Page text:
Changing_Its_Tune__Radio_Searches_For_Listeners

Changing_Its_Tune__Radio_Searches_For_Listeners - Changing...

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Changing Its Tune  By RICHARD SIKLOS Published: September 15, 2006 © 2006 The New York Times, Inc. The radio industry keeps losing people like Danny C. Costa, a senior at Boston University who grew up listening to radio in New York and New Jersey. For the last few years, Mr. Costa has tuned out radio in favor of Web sites where he can get access to downloads or videos he heard about from friends. He prefers these to the drumbeat of the Top 40. He burns his favorite songs onto CD’s or copies them onto his iPod . “I just sort of stopped listening to radio, because I had access to all this music online,” Mr. Costa said. While more than 9 out of 10 Americans still listen to traditional radio each week, they are listening less. And the industry is having to confront many challenges like those that have enticed Mr. Costa, including streaming audio, podcasting, iPods and Howard Stern on satellite radio.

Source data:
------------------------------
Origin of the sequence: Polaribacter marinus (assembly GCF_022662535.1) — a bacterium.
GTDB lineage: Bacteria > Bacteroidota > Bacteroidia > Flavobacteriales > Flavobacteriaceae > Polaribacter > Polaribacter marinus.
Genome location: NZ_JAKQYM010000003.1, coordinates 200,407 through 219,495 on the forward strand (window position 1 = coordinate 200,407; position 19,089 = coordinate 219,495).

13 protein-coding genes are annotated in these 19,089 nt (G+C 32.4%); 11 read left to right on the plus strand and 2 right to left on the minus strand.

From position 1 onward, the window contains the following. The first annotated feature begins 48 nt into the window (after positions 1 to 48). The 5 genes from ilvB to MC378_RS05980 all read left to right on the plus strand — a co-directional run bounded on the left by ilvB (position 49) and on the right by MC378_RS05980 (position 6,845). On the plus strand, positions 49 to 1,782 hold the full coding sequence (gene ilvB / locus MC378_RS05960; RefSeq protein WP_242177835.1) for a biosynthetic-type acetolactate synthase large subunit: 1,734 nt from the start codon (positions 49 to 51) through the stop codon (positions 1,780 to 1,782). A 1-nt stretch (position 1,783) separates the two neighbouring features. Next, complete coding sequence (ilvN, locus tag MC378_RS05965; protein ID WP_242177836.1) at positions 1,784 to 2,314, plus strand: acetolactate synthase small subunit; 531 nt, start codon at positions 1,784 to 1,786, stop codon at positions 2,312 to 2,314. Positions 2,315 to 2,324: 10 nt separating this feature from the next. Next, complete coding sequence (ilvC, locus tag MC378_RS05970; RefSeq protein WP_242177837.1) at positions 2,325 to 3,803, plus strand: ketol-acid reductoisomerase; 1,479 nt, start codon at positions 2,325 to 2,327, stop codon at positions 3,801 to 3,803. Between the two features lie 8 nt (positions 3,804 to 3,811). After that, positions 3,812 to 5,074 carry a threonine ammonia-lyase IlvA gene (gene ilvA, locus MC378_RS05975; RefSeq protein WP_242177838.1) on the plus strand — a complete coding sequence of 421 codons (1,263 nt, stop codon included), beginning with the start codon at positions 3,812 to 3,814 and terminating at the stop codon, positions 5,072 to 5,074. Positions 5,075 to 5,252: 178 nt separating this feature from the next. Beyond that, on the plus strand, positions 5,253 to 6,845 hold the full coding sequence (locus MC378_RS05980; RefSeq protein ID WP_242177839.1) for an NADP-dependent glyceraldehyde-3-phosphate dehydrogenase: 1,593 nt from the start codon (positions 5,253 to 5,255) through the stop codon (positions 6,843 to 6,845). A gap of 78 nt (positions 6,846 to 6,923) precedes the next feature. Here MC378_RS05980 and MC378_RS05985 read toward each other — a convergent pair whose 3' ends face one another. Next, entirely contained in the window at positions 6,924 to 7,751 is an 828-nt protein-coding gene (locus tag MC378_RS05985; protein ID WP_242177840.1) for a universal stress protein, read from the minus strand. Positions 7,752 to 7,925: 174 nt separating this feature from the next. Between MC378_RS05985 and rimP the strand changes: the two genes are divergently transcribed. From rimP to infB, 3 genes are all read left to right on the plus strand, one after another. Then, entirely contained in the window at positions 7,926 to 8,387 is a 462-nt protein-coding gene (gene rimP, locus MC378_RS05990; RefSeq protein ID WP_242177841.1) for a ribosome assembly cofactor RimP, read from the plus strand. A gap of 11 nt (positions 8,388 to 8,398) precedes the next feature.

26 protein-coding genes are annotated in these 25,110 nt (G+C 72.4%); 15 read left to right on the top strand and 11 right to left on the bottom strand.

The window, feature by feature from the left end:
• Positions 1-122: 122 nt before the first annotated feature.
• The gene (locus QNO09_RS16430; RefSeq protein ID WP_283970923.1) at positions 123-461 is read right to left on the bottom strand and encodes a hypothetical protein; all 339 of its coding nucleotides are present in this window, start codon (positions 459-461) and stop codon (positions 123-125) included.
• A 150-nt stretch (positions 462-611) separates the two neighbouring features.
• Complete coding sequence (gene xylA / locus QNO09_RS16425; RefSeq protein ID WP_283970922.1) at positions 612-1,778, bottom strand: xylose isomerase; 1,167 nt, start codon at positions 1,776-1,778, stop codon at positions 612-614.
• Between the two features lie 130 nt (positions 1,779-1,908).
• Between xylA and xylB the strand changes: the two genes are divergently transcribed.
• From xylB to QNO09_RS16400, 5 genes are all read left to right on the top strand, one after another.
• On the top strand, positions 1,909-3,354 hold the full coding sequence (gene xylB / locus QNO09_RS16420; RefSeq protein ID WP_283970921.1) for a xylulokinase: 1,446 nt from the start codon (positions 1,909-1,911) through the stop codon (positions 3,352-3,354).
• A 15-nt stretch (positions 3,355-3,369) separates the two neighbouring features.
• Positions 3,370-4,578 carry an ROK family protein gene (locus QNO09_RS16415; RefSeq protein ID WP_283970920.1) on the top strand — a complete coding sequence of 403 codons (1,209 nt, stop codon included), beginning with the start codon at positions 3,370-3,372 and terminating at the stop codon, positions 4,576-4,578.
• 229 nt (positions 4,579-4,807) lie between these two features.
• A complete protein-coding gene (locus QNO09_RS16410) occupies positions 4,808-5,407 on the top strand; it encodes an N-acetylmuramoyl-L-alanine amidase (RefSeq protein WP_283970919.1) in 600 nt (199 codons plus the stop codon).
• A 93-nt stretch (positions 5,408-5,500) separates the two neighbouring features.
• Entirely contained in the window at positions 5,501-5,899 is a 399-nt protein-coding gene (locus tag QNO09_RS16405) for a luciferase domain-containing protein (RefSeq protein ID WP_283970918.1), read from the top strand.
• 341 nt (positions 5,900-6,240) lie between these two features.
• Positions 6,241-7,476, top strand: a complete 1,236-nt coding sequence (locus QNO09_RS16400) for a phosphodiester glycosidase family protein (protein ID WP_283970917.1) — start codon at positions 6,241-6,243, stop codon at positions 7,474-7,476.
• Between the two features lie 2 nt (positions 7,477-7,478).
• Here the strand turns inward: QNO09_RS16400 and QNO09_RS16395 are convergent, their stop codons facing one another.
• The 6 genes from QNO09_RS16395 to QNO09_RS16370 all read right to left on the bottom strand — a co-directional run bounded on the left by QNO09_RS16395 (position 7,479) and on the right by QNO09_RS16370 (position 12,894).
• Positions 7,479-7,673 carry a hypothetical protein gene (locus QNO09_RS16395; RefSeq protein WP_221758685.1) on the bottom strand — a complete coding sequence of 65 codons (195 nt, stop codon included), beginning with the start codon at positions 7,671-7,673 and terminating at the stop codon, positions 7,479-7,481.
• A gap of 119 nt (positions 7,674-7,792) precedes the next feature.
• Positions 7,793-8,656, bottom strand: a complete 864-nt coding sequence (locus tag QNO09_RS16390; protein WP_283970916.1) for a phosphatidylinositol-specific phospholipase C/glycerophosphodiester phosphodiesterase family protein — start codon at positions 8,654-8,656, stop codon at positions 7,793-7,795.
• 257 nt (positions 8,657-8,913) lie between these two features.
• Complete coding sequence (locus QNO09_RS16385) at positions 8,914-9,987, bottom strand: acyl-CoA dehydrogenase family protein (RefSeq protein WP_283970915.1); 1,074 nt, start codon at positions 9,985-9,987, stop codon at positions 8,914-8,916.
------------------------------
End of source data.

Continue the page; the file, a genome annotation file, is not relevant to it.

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As a result, the prospects of radio companies have dimmed significantly since the late 1990’s, when broadcast barons were tripping over themselves to buy more stations. Radio revenue growth has stagnated and the number of listeners is dropping. The amount of time people tune into radio over the course of a week has fallen by 14 percent over the last decade, according to Arbitron ratings. Over the last three years, the stocks of the five largest publicly traded radio companies are down between 30 percent and 60 percent as investors wonder when the industry will bottom out. Now, radio’s woes have spurred a new wave of deal making. Clear Channel Communications , the nation’s largest radio operator, is now considering selling some of its 1,200 stations in smaller markets after years of acquiring everything in sight, according to industry analysts. The Corporation">CBS Corporation did the same thing recently and now says it is looking at further station sales. The Walt Disney Company struck a deal this summer to get out of the radio business altogether, and in May, Susquehanna Broadcasting, the nation’s largest privately held radio group, was sold to another broadcaster.
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